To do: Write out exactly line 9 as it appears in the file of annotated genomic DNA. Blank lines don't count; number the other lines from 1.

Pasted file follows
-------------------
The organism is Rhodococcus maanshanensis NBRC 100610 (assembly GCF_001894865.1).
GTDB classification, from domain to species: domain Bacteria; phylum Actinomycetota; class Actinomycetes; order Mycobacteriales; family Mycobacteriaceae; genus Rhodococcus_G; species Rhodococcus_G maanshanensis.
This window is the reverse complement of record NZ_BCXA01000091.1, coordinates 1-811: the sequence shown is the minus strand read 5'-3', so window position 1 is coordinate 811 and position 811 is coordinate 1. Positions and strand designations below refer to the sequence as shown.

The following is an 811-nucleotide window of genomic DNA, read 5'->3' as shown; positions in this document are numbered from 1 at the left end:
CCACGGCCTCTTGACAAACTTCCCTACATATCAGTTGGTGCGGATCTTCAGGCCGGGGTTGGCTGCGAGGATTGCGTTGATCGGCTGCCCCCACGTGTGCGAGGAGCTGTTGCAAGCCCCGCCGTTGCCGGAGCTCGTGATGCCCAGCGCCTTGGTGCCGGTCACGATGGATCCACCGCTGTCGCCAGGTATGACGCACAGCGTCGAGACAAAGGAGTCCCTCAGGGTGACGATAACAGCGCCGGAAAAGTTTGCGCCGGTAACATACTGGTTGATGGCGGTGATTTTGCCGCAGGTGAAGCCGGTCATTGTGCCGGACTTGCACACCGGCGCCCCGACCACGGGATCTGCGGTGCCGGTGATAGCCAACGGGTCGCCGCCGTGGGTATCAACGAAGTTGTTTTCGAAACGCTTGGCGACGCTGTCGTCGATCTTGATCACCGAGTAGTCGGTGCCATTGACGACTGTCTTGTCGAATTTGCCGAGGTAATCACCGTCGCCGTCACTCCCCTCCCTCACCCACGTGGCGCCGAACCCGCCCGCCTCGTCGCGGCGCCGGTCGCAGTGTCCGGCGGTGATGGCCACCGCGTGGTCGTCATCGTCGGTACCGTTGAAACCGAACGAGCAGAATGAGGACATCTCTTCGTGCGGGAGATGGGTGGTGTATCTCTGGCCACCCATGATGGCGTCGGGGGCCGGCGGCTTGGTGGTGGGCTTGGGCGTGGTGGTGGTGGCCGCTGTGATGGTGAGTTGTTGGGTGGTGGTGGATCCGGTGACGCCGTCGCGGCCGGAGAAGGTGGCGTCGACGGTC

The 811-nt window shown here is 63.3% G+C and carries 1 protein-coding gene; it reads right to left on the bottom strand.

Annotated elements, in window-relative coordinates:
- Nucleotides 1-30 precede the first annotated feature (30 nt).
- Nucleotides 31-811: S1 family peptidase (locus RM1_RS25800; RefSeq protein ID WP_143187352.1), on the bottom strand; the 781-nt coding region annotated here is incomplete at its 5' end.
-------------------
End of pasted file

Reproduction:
- Nucleotides 31-811: S1 family peptidase (locus RM1_RS25800; RefSeq protein ID WP_143187352.1), on the bottom strand; the 781-nt coding region annotated here is incomplete at its 5' end.